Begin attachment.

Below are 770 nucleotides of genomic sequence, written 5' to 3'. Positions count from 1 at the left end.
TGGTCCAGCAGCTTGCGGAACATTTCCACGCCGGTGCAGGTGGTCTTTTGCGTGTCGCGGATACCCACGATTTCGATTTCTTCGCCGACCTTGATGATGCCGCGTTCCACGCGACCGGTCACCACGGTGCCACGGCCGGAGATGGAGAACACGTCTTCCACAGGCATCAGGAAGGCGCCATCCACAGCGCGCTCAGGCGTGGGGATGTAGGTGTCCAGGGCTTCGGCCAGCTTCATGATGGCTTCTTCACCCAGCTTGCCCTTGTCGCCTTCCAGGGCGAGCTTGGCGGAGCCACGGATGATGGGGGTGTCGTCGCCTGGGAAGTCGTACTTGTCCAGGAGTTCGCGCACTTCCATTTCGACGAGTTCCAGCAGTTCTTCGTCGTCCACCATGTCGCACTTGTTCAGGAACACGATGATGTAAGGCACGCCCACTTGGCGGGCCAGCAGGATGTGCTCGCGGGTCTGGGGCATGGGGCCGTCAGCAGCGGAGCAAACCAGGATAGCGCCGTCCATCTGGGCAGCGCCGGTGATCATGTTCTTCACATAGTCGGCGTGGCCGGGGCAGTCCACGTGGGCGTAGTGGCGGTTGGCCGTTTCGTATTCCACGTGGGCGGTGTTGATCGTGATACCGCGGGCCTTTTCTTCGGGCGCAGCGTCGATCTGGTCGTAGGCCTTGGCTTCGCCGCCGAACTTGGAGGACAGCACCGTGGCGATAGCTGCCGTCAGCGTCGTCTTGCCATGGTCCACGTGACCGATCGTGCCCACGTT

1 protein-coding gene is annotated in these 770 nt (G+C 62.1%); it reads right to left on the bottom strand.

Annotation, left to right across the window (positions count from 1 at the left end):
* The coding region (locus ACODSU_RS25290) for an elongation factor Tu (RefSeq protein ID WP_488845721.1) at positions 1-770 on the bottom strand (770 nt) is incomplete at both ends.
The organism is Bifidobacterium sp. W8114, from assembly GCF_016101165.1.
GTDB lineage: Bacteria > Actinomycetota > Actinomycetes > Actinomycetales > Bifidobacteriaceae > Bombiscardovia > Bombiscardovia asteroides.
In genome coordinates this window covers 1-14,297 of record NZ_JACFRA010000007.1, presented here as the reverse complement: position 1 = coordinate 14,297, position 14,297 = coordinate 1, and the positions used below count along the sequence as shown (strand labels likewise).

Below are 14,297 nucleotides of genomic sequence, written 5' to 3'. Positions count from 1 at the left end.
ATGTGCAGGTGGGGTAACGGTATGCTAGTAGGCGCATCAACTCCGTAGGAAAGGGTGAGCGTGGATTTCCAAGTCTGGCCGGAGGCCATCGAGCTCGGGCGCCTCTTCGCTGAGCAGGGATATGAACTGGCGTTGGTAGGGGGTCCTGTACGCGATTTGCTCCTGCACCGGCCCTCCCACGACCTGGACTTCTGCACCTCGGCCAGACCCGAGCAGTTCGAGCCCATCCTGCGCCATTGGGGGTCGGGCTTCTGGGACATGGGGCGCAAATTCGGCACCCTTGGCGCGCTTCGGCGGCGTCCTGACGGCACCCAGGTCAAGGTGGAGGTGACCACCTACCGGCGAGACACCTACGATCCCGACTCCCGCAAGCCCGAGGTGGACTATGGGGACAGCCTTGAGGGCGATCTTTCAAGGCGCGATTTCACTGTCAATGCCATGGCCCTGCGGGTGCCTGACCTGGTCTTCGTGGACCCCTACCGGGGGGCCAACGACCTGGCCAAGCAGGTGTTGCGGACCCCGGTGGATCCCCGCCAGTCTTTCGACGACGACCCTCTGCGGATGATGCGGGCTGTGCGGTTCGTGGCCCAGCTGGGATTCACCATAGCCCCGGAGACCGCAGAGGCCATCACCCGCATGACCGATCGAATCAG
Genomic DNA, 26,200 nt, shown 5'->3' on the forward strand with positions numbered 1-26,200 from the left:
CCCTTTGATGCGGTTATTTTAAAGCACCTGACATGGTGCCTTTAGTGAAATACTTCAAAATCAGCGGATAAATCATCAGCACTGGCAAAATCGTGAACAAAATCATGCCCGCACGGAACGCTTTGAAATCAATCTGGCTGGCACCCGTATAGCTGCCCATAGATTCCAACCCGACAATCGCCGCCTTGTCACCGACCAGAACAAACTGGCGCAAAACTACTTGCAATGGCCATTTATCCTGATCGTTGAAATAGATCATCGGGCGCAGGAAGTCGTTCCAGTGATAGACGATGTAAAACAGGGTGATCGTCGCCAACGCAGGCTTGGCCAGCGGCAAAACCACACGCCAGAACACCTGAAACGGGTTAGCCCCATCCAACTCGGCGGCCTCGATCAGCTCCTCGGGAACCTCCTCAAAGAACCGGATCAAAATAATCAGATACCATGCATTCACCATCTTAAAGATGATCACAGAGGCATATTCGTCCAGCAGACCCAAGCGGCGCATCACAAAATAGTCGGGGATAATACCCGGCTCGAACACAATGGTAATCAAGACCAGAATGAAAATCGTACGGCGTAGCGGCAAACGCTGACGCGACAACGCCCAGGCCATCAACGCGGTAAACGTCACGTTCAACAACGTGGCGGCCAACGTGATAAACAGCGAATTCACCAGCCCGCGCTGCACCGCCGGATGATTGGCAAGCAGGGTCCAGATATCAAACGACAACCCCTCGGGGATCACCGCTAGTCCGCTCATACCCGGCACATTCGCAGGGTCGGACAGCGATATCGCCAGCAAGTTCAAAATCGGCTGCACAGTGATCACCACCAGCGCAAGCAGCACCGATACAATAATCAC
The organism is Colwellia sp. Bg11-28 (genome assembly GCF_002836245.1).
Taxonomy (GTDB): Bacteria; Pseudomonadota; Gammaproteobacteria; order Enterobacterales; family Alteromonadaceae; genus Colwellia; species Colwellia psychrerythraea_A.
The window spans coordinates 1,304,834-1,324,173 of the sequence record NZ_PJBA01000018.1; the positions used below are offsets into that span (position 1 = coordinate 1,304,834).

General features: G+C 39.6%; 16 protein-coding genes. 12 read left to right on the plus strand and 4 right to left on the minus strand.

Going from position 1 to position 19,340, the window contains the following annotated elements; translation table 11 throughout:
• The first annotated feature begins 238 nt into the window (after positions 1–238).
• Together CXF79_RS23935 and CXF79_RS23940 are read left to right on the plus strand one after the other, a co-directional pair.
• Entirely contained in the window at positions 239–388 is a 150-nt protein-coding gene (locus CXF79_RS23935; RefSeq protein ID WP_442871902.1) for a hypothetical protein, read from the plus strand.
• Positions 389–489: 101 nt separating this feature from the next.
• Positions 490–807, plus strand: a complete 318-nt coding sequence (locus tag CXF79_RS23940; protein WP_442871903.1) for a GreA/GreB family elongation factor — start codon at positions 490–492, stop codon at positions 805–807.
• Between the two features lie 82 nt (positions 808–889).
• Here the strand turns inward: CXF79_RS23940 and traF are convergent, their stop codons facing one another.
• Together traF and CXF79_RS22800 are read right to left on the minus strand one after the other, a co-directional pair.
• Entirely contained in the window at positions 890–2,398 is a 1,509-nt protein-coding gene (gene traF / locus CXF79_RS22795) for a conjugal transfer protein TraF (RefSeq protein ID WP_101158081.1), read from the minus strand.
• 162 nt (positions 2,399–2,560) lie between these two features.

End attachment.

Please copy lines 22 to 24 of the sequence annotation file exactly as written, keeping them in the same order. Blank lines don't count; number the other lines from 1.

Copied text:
• Positions 490–807, plus strand: a complete 318-nt coding sequence (locus tag CXF79_RS23940; protein WP_442871903.1) for a GreA/GreB family elongation factor — start codon at positions 490–492, stop codon at positions 805–807.
• Between the two features lie 82 nt (positions 808–889).
• Here the strand turns inward: CXF79_RS23940 and traF are convergent, their stop codons facing one another.